Introduced in the United States in 2002, the birth control patch is highly effective when used correctly.
With perfect use, it’s 99 percent effective. But the reality is that efficacy rate drops to 91 percent for people who may not follow the directions all the time.
According to Planned Parenthood, that works out to around 9 out of 100 users becoming pregnant every year.
It’s not just how well you use the patch that can affect its effectiveness. Certain medications can affect how well it works, as can a weight of 198 pounds or more.
A health professional can help you decide if the patch is right for you.
Depending on medical history and current lifestyle choices, the patch may not be suitable.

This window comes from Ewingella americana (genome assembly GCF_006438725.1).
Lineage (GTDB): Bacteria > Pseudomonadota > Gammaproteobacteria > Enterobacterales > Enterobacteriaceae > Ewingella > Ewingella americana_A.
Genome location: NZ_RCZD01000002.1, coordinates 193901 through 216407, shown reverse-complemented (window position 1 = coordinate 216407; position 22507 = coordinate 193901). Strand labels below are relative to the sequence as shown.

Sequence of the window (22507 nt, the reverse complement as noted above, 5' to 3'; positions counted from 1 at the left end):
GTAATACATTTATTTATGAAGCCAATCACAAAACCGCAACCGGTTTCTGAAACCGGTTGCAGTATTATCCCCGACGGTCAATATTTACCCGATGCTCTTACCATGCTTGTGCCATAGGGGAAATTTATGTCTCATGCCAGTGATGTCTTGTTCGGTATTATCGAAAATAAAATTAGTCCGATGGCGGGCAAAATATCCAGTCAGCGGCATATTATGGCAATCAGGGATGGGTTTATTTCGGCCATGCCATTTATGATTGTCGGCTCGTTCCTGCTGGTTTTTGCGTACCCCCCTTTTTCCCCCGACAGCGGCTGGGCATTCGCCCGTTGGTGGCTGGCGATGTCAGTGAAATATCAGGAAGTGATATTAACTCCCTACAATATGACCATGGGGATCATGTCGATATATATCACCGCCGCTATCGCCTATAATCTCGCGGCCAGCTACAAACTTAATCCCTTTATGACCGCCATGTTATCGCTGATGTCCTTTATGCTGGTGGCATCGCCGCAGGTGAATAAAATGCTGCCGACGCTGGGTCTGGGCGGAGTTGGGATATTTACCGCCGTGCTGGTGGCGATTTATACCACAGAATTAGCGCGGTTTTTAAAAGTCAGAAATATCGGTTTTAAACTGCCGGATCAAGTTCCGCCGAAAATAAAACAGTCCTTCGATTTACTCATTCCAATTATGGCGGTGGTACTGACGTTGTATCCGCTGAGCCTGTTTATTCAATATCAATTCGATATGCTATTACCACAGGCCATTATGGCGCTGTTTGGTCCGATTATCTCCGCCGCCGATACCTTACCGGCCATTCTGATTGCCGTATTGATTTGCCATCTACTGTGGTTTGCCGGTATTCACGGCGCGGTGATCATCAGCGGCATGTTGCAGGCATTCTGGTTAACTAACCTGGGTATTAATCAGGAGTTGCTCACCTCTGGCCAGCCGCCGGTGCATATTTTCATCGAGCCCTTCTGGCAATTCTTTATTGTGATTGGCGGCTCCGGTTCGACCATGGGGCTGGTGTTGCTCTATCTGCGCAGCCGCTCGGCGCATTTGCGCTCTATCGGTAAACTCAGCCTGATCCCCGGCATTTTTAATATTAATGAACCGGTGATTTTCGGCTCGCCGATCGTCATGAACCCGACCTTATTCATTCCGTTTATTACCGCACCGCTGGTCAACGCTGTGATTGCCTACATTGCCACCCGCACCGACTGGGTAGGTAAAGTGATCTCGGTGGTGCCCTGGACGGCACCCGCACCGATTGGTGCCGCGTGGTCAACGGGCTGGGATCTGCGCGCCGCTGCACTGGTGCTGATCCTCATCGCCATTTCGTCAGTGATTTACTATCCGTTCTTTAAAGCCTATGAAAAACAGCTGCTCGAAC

Those who may not be able to use the patch include people who:
- are pregnant or nursing a newborn child
- smoke and are aged 35 or over
- take certain medications, such as HIV medications
- have had blood clots in a vein or artery
- have high blood pressure, migraine with aura, or a heart condition
No form of hormonal birth control can prevent STIs, as they only work to prevent pregnancy.
So you’ll need to use a barrier method, like condoms, during sexual activity to reduce the risk of contracting or transmitting an STI to others.
Both quick to apply and straightforward to use, here’s how you put on the patch and swap it for a new one.
How do you put the birth control patch on?
First, decide where you want to apply the patch. This should be an area of clean, dry skin, such as your:
- upper arm
- upper back
Here are places you should avoid placing the patch: